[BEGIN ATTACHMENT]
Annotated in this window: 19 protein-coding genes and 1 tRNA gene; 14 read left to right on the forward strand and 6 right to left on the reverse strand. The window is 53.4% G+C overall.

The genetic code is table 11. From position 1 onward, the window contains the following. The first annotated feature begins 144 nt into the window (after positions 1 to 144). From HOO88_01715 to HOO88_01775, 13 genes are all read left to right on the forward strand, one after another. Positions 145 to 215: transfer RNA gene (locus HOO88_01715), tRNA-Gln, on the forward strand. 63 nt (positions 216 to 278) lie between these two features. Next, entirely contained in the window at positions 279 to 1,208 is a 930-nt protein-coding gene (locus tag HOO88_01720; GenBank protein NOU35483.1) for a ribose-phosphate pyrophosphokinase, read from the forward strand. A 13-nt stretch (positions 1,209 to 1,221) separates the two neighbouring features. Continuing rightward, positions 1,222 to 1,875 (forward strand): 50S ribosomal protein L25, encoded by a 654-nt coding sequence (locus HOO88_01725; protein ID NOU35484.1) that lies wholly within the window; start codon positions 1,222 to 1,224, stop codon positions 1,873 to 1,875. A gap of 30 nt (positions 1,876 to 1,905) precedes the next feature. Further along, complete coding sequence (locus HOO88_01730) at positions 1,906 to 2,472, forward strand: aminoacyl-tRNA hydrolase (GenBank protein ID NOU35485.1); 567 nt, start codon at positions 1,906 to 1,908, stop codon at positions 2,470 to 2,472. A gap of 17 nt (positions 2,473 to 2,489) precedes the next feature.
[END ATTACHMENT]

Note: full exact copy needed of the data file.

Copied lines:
Annotated in this window: 19 protein-coding genes and 1 tRNA gene; 14 read left to right on the forward strand and 6 right to left on the reverse strand. The window is 53.4% G+C overall.

The genetic code is table 11. From position 1 onward, the window contains the following. The first annotated feature begins 144 nt into the window (after positions 1 to 144). From HOO88_01715 to HOO88_01775, 13 genes are all read left to right on the forward strand, one after another. Positions 145 to 215: transfer RNA gene (locus HOO88_01715), tRNA-Gln, on the forward strand. 63 nt (positions 216 to 278) lie between these two features. Next, entirely contained in the window at positions 279 to 1,208 is a 930-nt protein-coding gene (locus tag HOO88_01720; GenBank protein NOU35483.1) for a ribose-phosphate pyrophosphokinase, read from the forward strand. A 13-nt stretch (positions 1,209 to 1,221) separates the two neighbouring features. Continuing rightward, positions 1,222 to 1,875 (forward strand): 50S ribosomal protein L25, encoded by a 654-nt coding sequence (locus HOO88_01725; protein ID NOU35484.1) that lies wholly within the window; start codon positions 1,222 to 1,224, stop codon positions 1,873 to 1,875. A gap of 30 nt (positions 1,876 to 1,905) precedes the next feature. Further along, complete coding sequence (locus HOO88_01730) at positions 1,906 to 2,472, forward strand: aminoacyl-tRNA hydrolase (GenBank protein ID NOU35485.1); 567 nt, start codon at positions 1,906 to 1,908, stop codon at positions 2,470 to 2,472. A gap of 17 nt (positions 2,473 to 2,489) precedes the next feature.